The Blog

Small Business Tips to Fight Holiday Stress

I would like to think that one of the advantages in being a small business is the ability to flexibly adjust with the setbacks. On top of that, the holidays are here with stress... but may be an opportunity for the resourceful.
This post was published on the now-closed HuffPost Contributor platform. Contributors control their own work and posted freely to our site. If you need to flag this entry as abusive, send us an email.

As big businesses report increased sales from Black Friday, small businesses like me are trying to figure out how to maximize opportunities to network at holiday parties. My small business was recently bumped from a panel because a bigger and more glamorous business also accepted the organization's invitation. However, I would like to think that one of the advantages in being a small business is the ability to flexibly adjust with the setbacks. On top of that, the holidays are here with stress... but may be an opportunity for the resourceful.

Small Business "Smize" Between the Role of Consumers and Corporations
Business Editor Rana Foroohar describes the "split-personality" syndrome that our American economy is facing. Either we fall into the consumer category: spend more this holiday season -- and experience short-term joy. Or we fall into the corporations category: hunker down, pause on hiring, and downgrade revenue forecasts. In a nutshell, small businesses are like the middle-child in the family that must find the right balance in spending to expand, while saving to float during leaner times. "Smizing" (Tyra Banks term for "smiling with your eyes") only takes you so far.

A small business can spend on hosting a holiday party to entertain prospective clients. Surely it's an opportunity worth the risk. Or skip the party -- and send a warm 'Holiday Wishes' card with, perhaps, a free one hour consult offer within the note. Now that I have combed through Arianna Huffington's suggestions in "Tis The Season To be Stressed." I will definitely opt for the latter.

A few weeks ago, I attended the leadership seminar hosted by GIST and MIT Enterprise Forum Startup Clinic, GIST is the Global Innovation Through Science & Technology ,and selected three women from the Middle East and North Africa technology ecosystem: Hind Hobeika, Nasma Bouchelkia, and Perihan Abou-Zeid. These entrepreneurs presented their new ideas and sought American entrepreneurs' advice in Silicon Valley, Boston, New York... and Washington, D.C. (The last one serves more as a launchpad to network with the World Bank and policy communities to get leadership tips.) One entrepreneur used Youtube to showcase her product as a way to save cost and create the buzz needed to market and sell.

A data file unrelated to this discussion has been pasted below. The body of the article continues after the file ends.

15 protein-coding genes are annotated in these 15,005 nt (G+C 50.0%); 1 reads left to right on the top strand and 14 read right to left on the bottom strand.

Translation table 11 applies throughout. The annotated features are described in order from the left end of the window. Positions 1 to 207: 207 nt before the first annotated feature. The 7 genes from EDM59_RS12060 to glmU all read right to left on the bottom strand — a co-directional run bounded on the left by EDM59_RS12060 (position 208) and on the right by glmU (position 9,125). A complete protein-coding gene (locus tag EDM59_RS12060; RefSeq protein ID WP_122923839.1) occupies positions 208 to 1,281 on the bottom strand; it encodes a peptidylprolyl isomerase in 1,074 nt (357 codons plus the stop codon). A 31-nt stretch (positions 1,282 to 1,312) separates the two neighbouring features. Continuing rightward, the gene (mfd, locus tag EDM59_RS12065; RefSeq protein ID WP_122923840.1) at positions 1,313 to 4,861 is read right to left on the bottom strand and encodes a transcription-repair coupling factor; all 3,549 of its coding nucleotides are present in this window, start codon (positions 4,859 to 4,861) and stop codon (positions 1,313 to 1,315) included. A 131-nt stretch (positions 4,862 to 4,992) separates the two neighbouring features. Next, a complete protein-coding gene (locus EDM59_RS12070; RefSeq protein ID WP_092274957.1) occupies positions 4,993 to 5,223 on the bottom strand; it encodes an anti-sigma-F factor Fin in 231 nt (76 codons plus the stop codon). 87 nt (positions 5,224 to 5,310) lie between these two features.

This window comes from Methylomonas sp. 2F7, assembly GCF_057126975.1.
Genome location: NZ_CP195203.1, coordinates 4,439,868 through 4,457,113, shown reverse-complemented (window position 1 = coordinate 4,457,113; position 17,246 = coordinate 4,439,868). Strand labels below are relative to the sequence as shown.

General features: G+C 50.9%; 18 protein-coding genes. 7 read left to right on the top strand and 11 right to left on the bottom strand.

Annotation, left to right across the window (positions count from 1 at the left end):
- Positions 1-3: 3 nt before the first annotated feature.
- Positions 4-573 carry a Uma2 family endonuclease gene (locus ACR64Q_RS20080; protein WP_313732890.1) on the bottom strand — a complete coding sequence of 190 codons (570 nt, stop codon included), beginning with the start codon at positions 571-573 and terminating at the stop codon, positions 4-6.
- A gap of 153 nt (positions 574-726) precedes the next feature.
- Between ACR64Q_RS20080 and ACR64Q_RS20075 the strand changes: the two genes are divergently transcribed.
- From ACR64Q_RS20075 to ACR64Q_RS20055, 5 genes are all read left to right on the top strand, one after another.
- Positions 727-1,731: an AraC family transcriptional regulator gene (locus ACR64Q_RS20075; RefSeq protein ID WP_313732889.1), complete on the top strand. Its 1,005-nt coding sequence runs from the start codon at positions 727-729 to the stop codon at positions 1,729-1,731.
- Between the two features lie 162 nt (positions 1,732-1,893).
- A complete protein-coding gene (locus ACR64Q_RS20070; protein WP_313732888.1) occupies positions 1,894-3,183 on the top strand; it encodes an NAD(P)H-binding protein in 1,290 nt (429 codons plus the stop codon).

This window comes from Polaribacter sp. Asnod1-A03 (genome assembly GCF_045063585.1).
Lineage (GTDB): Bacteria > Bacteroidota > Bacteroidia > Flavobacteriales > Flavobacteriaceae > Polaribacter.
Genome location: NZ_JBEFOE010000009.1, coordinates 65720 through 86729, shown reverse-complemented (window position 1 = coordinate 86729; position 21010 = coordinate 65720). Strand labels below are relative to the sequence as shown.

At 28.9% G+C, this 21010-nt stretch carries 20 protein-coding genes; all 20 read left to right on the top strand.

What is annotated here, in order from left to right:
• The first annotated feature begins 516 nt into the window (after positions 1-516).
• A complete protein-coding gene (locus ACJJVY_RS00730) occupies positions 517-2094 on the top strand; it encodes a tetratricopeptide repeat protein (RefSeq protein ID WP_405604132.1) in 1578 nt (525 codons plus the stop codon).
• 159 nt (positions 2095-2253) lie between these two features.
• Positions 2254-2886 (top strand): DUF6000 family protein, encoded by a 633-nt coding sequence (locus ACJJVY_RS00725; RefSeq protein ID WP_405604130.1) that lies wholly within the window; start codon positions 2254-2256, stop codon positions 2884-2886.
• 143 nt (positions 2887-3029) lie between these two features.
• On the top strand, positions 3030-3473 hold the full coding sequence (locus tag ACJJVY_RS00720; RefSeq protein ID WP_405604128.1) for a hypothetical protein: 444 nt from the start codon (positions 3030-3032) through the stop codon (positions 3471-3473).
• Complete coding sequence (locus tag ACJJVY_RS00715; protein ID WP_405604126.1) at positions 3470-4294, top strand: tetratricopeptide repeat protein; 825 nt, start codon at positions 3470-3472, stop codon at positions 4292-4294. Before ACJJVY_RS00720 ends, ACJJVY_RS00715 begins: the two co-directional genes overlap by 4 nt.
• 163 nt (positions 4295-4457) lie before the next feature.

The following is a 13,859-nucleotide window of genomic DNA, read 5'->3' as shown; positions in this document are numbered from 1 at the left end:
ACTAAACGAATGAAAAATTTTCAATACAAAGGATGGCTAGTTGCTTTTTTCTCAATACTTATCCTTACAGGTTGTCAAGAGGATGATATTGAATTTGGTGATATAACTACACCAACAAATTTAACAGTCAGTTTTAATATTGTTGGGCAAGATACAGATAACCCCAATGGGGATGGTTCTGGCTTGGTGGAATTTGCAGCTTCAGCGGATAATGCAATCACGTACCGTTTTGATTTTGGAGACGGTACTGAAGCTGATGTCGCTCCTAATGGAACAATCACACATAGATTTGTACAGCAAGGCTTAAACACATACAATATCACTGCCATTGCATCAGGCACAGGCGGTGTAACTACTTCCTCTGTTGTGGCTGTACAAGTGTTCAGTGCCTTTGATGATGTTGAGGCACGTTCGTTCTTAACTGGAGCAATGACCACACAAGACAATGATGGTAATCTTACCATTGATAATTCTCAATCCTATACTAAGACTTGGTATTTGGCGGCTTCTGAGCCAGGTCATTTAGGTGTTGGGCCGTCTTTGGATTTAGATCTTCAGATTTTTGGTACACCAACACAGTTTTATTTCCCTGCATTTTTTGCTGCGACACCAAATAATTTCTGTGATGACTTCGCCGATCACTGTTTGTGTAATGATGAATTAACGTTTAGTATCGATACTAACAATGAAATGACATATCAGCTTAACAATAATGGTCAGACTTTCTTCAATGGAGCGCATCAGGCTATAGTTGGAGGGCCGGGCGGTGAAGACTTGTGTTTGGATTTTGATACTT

The GIST entrepreneurs still shared some of their new business challenges, like carefully using social media to brand their product or service but protect their uniqueness. And as PITAPOLICY, I could certainly relate:

1) My business operates within a city where many organizational cultures believe it is okay to bump a small business off a panel because something bigger and more glamorous comes along to participate.
2) Deadlines move up to beat the holiday rush.
3) I still have a client who has not paid for services rendered.
4) Prospecting for clients beyond the "smizing."

I cannot change the first two challenges. I must let them go. However, I can tackle the last two and stop my complaining.

Worry Is a Misuse of Imagination
"Worry is a Misuse of Imagination," according to Executive Coach and Corporate Educator, Jim Bagnola. Bagnola highlighted how earning the "PhB," or status of the "Professional Human Being," means excelling through the discomfort zone of operating a new business. This is the opportunity to be creative.

Time to implement Bagnola's suggestion to address the top four challenges that pushed me to tackle the impending holiday stress in my four week plan.

Week 1: Review all your invoices for the fiscal year. Send out all "Past-Due" notices one last time. Your accountant will thank you in March 2013. Your mind will also thank you in averting unnecessary stress.

Week 2: Take this time to complete that webinar for your professional excellence. In fact, if your business offers professional coaching or skills workshops, this is actually the best time to host a PERSONALIZED session because clients will more likely remember your services in January as they make resolutions to get better, do better, or improve their routines. That is why I partnered with a fitness studio for a monthly workshop to teach business tips followed by forty-five minutes of yoga.

Week 3: Give clients space. Most of your client pool will be traveling and sorting through non-work related stress. Tweet their business link as a free marketing push for them. Remembering their business interests while they are stressed will not go unnoticed. There is no point in introducing a new idea or service to them. Rather, tackle that brainstorming task. But first, catch up on your sleep. Then, GO on that one hour run/walk WITHOUT your phone in the pocket. A creative approach or new idea is more likely to pop up without business operations preoccupying your mind and DEFINITELY with sleep. You are three times more likely to find a short-cut to certain problems with the magical eight hours of sleep than with the magical eight-ball.

Week 4: Week four should kick off the new year. Ping all prospective clients with a hello and reminder that in these lean times, your small business can address their concerns without all the phone tag. Remind them the value of your complimentary offer.

No matter who forgets to embrace the holiday spirit, or introduces a new work stress into your operations, remember that you are in control of your brand. As long as you are treating your clients right, you deserve to treat yourself right. Because that IS your business.

Popular in the Community